Climate Change Is Making Polar Bears Move Hungry, Research Finds

Imagine you have to walk for most of the year through ice and snow daily. Youget more hungry the distance you would cover — and also’d work up an appetite.

That sums up  the life of a bear.

Residing in the arctic Arctic, they prey on fat-rich mammals like ringed seals to sustain themselves in this environment.

And more food is now needed by polar bears than a study found.

The Mythical Creatures require 1.6 times more energy than Has Been Projected in the 1990s, researchers in the US Geological Survey, the Alaska Science Center in Anchorage, and at the University of California in Santa Cruz report in the journal “Science.”

“They will need to be grabbing a lot of seals,” Anthony Pagano, a PhD candidate at UC Santa Cruz stated.

Less sea ice makes them wander

In total, the bears would need to eat one adult ringed seal or 19 newborn seal pups to avoid starvation, the investigators state.

They presume the bears’ hunger for meals is greater than anticipated because of a lack of sea ice; which makes the bears need to roam over greater distances to find and kill prey.

As per a study by the University of Colorado, the extent of sea ice across the Arctic is diminishing at a rate of 14 percent  per decade.

The problem is that several bears can not seem to find enough food to satisfy their high energy requirements.

Five of those nine bears that were analyzed in the study lost weight, amounting to about 10%  of the body mass during the eight- .

“Increases in movement (…)  mediated by the reduction of sea ice habitat are likely to have adverse (…)  effects on polar bear reproductive success, and ultimately, their populations,” the investigators conclude.

Polar bears in a world

The fact that climate change may hit on polar bears challenging is not a surprise.

Last year, a movie of a dying bear eating styrofoam and rummaging in trash, assumed to be starving, went viral on media. That bear proven to have been ill.

But evaporating sea ice makes the predators’ search for seals more difficult.

It was once thought that polar bears could go into a sort of walking hibernating state  when no food is decreasing their levels and thus their energy requirements. This assumption was found not to be true.

“Two-thirds of this planet’s polar bears could perish out by 2050,” warns WWF, demanding an immediate decline in greenhouse gas emissions so that the bears can stand a chance of survival.

As stated by the International Union for Conservation of Nature, there are roughly 26,000 polar bears left. The species is categorized as “vulnerable” At the U.S., it is regarded as a threatened species.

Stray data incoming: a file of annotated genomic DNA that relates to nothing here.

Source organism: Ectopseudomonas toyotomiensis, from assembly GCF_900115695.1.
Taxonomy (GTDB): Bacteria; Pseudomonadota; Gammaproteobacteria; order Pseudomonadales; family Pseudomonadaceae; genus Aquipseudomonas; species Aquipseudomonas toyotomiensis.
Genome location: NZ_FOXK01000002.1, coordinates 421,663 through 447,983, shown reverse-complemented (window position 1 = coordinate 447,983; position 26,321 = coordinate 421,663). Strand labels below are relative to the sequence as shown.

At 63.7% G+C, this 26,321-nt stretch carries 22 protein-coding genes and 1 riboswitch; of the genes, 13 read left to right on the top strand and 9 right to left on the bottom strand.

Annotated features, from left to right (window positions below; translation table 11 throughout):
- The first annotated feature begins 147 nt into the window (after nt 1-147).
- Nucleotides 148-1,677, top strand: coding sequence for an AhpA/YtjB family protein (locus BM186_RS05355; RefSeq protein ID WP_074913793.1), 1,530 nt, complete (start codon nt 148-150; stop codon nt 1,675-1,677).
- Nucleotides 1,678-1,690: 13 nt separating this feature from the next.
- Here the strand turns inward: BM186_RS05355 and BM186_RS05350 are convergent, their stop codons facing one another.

IUCN experts estimate that the population could reduce by 30 to 50%  when the reduction of sea ice continues.

Observing bears’ hunting successes close up

How did Pagano and his coworkers prove that it is tougher for bears to locate food at a world with less sea ice hockey? The investigators  noticed that the bears and went there.

“We’ve been documenting declines in polar bear survival levels, body condition, and population numbers over the last ten years,” Pagano said. “This study identifies the mechanisms which are forcing those declines by taking a look at the actual energy needs of polar bears and how often they’re able to catch seals.”

They observed the bears over three years for discreet time periods and collared nine female bears with a GPS video camera around the sea ice of the Beaufort Sea in Alaska.

The GPS told the distances that the bears wandered to them, if the bears were successful in killing and eating prey, along with the camera captured.

To assess the animals’ energy requirements, the investigators injected them with a tracable (nonradioactive)  element.

By comparing the bears’ blood samples before and afterwards, they can figure out the amount of carbon dioxide consequently its rate, and that the animal had generated.

“A growing proportion of bears cannot meet their energy demands,” the authors concluded.

Still hope

It doesn’t necessarily mean that the end for polar bears, while the study might be bad news, remarks Jörns Fickel, a evolution geneticist in the Leibniz institute for Zoo and Wildlife Research in Berlin.

“Nobody can conclude from the analysis that polar bears will get extinct,” he tells DW. “I am still hopeful that the species will make it.”

From an evolutionary perspective, a reduction in body fat in some animals doesn’t necessarily signify that the entire number of polar bears will decline, Fickel stresses.

“In a population, there are always people who deal better or worse without any modifications.”

Polar bears are evolutionary animals: the species evolved long ago as some 600,000 decadesago

Fickel points out that the species has witnessed many warmer periods during their presence, and they might be able to adapt to a warmer world —  as long as there is a healthy seal people, that’s.

But still, “when I see pictures of large canning blocks breaking off and the sea ice is retreating, I get worried,” Fickel admits.

As a scientist, he worries that we should not move off of gut feelings, but rather   dependable information — “and for polar bears, people (data)  aren’t there yet.”

Don’t give up on the polar bear.